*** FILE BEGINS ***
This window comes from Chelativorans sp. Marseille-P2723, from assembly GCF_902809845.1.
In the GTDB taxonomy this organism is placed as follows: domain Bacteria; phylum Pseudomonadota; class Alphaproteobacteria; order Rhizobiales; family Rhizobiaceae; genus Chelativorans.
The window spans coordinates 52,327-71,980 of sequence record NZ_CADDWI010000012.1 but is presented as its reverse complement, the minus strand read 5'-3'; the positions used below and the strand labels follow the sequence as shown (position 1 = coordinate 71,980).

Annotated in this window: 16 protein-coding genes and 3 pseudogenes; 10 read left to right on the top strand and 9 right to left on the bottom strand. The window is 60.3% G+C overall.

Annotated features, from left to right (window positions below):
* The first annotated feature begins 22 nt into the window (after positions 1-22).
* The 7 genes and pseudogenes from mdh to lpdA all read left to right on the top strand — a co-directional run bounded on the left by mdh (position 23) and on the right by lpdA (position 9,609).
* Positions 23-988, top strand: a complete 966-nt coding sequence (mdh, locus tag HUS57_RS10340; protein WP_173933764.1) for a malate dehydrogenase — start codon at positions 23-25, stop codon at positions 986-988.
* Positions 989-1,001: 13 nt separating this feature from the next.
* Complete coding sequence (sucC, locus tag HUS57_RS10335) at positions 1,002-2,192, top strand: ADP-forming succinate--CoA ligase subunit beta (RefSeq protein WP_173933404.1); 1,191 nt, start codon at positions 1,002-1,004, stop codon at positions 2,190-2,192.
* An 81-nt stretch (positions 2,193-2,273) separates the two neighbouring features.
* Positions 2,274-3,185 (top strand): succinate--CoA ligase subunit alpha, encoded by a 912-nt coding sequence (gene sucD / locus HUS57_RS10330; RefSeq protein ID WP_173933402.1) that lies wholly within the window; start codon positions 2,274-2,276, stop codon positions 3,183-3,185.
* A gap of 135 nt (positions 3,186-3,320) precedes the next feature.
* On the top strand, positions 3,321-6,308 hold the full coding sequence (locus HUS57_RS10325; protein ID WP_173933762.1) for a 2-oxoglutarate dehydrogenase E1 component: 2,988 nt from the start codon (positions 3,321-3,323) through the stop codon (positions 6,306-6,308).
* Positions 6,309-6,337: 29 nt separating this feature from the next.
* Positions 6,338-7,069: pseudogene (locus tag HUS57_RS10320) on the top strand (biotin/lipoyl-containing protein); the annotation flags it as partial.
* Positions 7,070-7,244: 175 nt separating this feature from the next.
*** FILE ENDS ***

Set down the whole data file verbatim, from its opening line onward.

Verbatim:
This window comes from Chelativorans sp. Marseille-P2723, from assembly GCF_902809845.1.
In the GTDB taxonomy this organism is placed as follows: domain Bacteria; phylum Pseudomonadota; class Alphaproteobacteria; order Rhizobiales; family Rhizobiaceae; genus Chelativorans.
The window spans coordinates 52,327-71,980 of sequence record NZ_CADDWI010000012.1 but is presented as its reverse complement, the minus strand read 5'-3'; the positions used below and the strand labels follow the sequence as shown (position 1 = coordinate 71,980).

Annotated in this window: 16 protein-coding genes and 3 pseudogenes; 10 read left to right on the top strand and 9 right to left on the bottom strand. The window is 60.3% G+C overall.

Annotated features, from left to right (window positions below):
* The first annotated feature begins 22 nt into the window (after positions 1-22).
* The 7 genes and pseudogenes from mdh to lpdA all read left to right on the top strand — a co-directional run bounded on the left by mdh (position 23) and on the right by lpdA (position 9,609).
* Positions 23-988, top strand: a complete 966-nt coding sequence (mdh, locus tag HUS57_RS10340; protein WP_173933764.1) for a malate dehydrogenase — start codon at positions 23-25, stop codon at positions 986-988.
* Positions 989-1,001: 13 nt separating this feature from the next.
* Complete coding sequence (sucC, locus tag HUS57_RS10335) at positions 1,002-2,192, top strand: ADP-forming succinate--CoA ligase subunit beta (RefSeq protein WP_173933404.1); 1,191 nt, start codon at positions 1,002-1,004, stop codon at positions 2,190-2,192.
* An 81-nt stretch (positions 2,193-2,273) separates the two neighbouring features.
* Positions 2,274-3,185 (top strand): succinate--CoA ligase subunit alpha, encoded by a 912-nt coding sequence (gene sucD / locus HUS57_RS10330; RefSeq protein ID WP_173933402.1) that lies wholly within the window; start codon positions 2,274-2,276, stop codon positions 3,183-3,185.
* A gap of 135 nt (positions 3,186-3,320) precedes the next feature.
* On the top strand, positions 3,321-6,308 hold the full coding sequence (locus HUS57_RS10325; protein ID WP_173933762.1) for a 2-oxoglutarate dehydrogenase E1 component: 2,988 nt from the start codon (positions 3,321-3,323) through the stop codon (positions 6,306-6,308).
* Positions 6,309-6,337: 29 nt separating this feature from the next.
* Positions 6,338-7,069: pseudogene (locus tag HUS57_RS10320) on the top strand (biotin/lipoyl-containing protein); the annotation flags it as partial.
* Positions 7,070-7,244: 175 nt separating this feature from the next.